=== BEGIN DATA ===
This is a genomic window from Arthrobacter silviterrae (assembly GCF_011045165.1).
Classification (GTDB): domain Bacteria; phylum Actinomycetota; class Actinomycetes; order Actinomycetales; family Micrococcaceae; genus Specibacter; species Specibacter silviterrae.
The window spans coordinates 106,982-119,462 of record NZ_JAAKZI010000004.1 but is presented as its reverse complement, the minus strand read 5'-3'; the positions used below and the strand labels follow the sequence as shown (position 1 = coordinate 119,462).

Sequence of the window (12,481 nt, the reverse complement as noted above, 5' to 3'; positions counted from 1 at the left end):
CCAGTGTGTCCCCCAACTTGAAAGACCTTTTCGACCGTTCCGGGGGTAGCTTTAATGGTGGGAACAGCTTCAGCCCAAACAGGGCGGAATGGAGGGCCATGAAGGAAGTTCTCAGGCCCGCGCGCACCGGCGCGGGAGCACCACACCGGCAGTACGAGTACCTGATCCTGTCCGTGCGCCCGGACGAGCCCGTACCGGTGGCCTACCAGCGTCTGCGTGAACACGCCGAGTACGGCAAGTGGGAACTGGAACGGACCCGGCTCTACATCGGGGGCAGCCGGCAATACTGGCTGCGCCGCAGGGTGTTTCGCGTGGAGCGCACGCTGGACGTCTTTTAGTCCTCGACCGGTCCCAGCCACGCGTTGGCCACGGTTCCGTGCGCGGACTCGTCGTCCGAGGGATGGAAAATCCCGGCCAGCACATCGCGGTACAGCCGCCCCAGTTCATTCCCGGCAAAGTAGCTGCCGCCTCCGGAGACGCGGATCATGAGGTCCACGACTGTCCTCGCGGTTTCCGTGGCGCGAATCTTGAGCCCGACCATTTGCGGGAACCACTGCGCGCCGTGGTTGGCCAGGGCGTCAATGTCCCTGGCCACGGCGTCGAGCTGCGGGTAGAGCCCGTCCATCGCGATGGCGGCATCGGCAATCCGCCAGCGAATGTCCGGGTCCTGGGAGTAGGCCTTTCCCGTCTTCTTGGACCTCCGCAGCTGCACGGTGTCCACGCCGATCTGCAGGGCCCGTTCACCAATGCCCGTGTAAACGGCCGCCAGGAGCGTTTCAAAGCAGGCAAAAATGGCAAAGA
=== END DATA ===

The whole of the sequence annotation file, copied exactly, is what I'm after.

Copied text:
This is a genomic window from Arthrobacter silviterrae (assembly GCF_011045165.1).
Classification (GTDB): domain Bacteria; phylum Actinomycetota; class Actinomycetes; order Actinomycetales; family Micrococcaceae; genus Specibacter; species Specibacter silviterrae.
The window spans coordinates 106,982-119,462 of record NZ_JAAKZI010000004.1 but is presented as its reverse complement, the minus strand read 5'-3'; the positions used below and the strand labels follow the sequence as shown (position 1 = coordinate 119,462).

Sequence of the window (12,481 nt, the reverse complement as noted above, 5' to 3'; positions counted from 1 at the left end):
CCAGTGTGTCCCCCAACTTGAAAGACCTTTTCGACCGTTCCGGGGGTAGCTTTAATGGTGGGAACAGCTTCAGCCCAAACAGGGCGGAATGGAGGGCCATGAAGGAAGTTCTCAGGCCCGCGCGCACCGGCGCGGGAGCACCACACCGGCAGTACGAGTACCTGATCCTGTCCGTGCGCCCGGACGAGCCCGTACCGGTGGCCTACCAGCGTCTGCGTGAACACGCCGAGTACGGCAAGTGGGAACTGGAACGGACCCGGCTCTACATCGGGGGCAGCCGGCAATACTGGCTGCGCCGCAGGGTGTTTCGCGTGGAGCGCACGCTGGACGTCTTTTAGTCCTCGACCGGTCCCAGCCACGCGTTGGCCACGGTTCCGTGCGCGGACTCGTCGTCCGAGGGATGGAAAATCCCGGCCAGCACATCGCGGTACAGCCGCCCCAGTTCATTCCCGGCAAAGTAGCTGCCGCCTCCGGAGACGCGGATCATGAGGTCCACGACTGTCCTCGCGGTTTCCGTGGCGCGAATCTTGAGCCCGACCATTTGCGGGAACCACTGCGCGCCGTGGTTGGCCAGGGCGTCAATGTCCCTGGCCACGGCGTCGAGCTGCGGGTAGAGCCCGTCCATCGCGATGGCGGCATCGGCAATCCGCCAGCGAATGTCCGGGTCCTGGGAGTAGGCCTTTCCCGTCTTCTTGGACCTCCGCAGCTGCACGGTGTCCACGCCGATCTGCAGGGCCCGTTCACCAATGCCCGTGTAAACGGCCGCCAGGAGCGTTTCAAAGCAGGCAAAAATGGCAAAGA